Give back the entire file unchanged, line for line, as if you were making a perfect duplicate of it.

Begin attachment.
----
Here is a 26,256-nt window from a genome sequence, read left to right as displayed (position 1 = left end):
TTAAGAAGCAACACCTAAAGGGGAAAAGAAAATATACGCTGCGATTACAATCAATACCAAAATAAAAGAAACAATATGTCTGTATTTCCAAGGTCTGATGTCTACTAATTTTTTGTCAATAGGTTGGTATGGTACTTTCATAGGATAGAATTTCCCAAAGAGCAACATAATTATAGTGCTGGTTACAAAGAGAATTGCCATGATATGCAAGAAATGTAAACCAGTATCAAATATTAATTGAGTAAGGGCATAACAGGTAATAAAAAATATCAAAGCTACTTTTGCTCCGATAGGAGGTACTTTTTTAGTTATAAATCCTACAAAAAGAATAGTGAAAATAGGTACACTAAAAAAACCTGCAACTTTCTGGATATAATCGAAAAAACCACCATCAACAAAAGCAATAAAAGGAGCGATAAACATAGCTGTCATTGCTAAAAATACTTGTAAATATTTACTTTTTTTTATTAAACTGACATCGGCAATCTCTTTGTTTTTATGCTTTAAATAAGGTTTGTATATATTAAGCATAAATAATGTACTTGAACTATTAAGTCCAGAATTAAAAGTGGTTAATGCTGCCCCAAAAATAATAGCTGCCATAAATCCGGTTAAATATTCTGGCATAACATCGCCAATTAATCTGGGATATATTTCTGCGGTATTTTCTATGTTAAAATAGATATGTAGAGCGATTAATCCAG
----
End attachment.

Here is a 26,256-nt window from a genome sequence, read left to right as displayed (position 1 = left end):
TTAAGAAGCAACACCTAAAGGGGAAAAGAAAATATACGCTGCGATTACAATCAATACCAAAATAAAAGAAACAATATGTCTGTATTTCCAAGGTCTGATGTCTACTAATTTTTTGTCAATAGGTTGGTATGGTACTTTCATAGGATAGAATTTCCCAAAGAGCAACATAATTATAGTGCTGGTTACAAAGAGAATTGCCATGATATGCAAGAAATGTAAACCAGTATCAAATATTAATTGAGTAAGGGCATAACAGGTAATAAAAAATATCAAAGCTACTTTTGCTCCGATAGGAGGTACTTTTTTAGTTATAAATCCTACAAAAAGAATAGTGAAAATAGGTACACTAAAAAAACCTGCAACTTTCTGGATATAATCGAAAAAACCACCATCAACAAAAGCAATAAAAGGAGCGATAAACATAGCTGTCATTGCTAAAAATACTTGTAAATATTTACTTTTTTTTATTAAACTGACATCGGCAATCTCTTTGTTTTTATGCTTTAAATAAGGTTTGTATATATTAAGCATAAATAATGTACTTGAACTATTAAGTCCAGAATTAAAAGTGGTTAATGCTGCCCCAAAAATAATAGCTGCCATAAATCCGGTTAAATATTCTGGCATAACATCGCCAATTAATCTGGGATATATTTCTGCGGTATTTTCTATGTTAAAATAGATATGTAGAGCGATTAATCCAG